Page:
Torta co’ Bischeri agli Spinaci: Tuscan Sweet Spinach Pie
This specialty of Tuscany’s Lucca and Camaiore provinces dates to the middle ages. There are many sweet vegetable dishes like thinly sliced zucchini sweetened with sugar and baked in a pasta frolla piecrust, that are still found in Tuscany today.
The pie’s ground almond-spinach filling is light and satisfyingly spongy -- almost soufflé-like. As with zucchini bread and carrot cake, the spinach contributes an earthy undertone, moistness, and an unusually brilliant color.
This pie not only has an unusual ingredient, but unusual name too: Torta co’ Bischeri. The word “bischeri” actually has three meanings.
#1: Bischeri are the tuning frets on stringed instruments like guitars and violins. The points on the pie crust mimic that shape.
#2: In Florentine dialect, bischero is slang for a fool, someone easily taken advantage of, especially in money matters.
The derivation is old and fascinating. In the 13th century Florence, when land was being assembled for the magnificant Duomo, there a single holdout, a noble family who stalled so long for the best possible price that they failed to sell it at all. Their name was Bischeri.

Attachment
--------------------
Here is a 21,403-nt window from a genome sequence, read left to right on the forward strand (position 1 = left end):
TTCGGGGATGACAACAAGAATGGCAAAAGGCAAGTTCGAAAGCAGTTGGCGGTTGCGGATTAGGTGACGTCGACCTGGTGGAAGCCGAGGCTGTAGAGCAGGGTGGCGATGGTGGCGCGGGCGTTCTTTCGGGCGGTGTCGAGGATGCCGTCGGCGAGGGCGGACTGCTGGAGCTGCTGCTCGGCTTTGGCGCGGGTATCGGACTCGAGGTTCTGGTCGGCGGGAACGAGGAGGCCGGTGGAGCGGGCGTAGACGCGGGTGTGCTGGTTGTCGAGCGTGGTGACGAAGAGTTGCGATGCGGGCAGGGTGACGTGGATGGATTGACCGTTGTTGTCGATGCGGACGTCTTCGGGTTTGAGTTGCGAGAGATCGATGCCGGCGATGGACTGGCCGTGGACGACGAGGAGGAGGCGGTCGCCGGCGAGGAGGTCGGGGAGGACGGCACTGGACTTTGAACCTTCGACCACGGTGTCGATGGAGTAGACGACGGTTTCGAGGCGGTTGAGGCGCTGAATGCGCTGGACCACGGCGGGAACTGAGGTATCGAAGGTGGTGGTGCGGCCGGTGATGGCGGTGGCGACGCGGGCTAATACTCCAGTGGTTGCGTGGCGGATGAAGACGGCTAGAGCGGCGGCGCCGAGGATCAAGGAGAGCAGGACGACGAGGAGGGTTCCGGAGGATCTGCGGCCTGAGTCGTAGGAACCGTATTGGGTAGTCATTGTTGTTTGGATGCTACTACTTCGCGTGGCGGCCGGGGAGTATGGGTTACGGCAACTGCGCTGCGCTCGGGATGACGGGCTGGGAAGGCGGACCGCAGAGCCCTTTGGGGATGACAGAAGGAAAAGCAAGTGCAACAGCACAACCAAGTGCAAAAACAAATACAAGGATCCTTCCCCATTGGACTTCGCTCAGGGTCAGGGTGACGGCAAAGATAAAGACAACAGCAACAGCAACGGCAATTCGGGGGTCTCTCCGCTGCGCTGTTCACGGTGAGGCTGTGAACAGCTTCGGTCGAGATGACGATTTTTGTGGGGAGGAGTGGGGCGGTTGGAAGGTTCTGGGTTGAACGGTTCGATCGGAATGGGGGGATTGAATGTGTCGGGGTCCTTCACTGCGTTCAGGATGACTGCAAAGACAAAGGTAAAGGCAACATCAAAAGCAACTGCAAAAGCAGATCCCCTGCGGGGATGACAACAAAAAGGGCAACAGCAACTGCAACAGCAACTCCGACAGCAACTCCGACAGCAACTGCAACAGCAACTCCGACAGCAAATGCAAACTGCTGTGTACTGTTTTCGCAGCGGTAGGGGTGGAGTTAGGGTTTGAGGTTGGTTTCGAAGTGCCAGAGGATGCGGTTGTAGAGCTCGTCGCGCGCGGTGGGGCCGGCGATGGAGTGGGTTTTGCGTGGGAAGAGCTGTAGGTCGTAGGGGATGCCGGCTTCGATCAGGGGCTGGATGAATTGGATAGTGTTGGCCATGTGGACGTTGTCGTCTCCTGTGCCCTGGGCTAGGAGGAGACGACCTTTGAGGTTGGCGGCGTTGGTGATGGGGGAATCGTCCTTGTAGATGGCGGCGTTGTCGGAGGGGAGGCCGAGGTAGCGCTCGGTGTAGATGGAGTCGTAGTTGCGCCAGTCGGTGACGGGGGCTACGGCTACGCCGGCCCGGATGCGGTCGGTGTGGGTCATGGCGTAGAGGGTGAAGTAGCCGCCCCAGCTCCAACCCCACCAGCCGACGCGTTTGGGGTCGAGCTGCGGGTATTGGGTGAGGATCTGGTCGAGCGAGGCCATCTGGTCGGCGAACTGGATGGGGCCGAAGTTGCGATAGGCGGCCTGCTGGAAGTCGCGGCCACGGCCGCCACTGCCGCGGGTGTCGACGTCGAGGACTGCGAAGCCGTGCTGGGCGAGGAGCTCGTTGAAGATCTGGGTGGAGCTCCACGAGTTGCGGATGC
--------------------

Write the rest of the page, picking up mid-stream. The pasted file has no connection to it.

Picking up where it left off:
(When you visit Florence you can still find a marble slab that reads “Canto de Bischeri” near their old property on Via dell-Oriuolo).
#3: It’s also slang for penis. The inclusion of pine nuts is a little wink at that meaning.
For the crust:
In a large bowl, in a food processor, or on a clean work surface, mix the flour, butter, and sugar until the mixture resembles coarse sand. Add the egg yolks, baking powder, zest and salt and mix until dough forms. Roll the dough into a disc, cover with plastic wrap, and refrigerate for at least 30 minutes before rolling out.
Lightly butter a 10-inch deep-dish pie pan. Roll out 2/3 of the dough, making it large enough to hang well over the sides. If you like, make a series of “fret” shapes along the outer edge of the dough. To do that, fold the edges of dough over, and cut into the edges and gently press “fret” shapes by pinching the dough between thumb and forefinger at a distance of about 1/2 inch apart.
Using a fork poke holes throughout the entire bottom and sides of the crust. Roll out the remaining dough to form lattices over the top of the filling. Refrigerate all the dough, covered in plastic wrap, until ready to use.
For the filling:
Cook the spinach in lightly salted water until tender. Allow to cool. Squeeze out all the cooking liquids, and finely chop in a mini food processor. Reserve.
In food processor, grind the almonds until they resemble coarse sand. Reserve.
In a bowl, beat the yolks with 1/3 cup of the sugar until creamy and light yellow. Add the almonds and beat until well combined. Add the spinach, candied peel, and liqueur and mix until well combined.
In a separate bowl, beat the whites until soft peaks form, then add in the remaining 1/3 cup of sugar and beat until it forms a glossy meringue.
Slowly fold the meringue into the yolk mixture. Pour into the prepared pie crust. Sprinkle with the pine nuts and top with the remaining dough in a lattice pattern.
Bake for about 1 hour, until golden. Allow to cool to room temperature, then serve sprinkled with confectioners’ sugar.
Recipe and photo courtesy of Pinella Orgiana of I Dolci di Pinella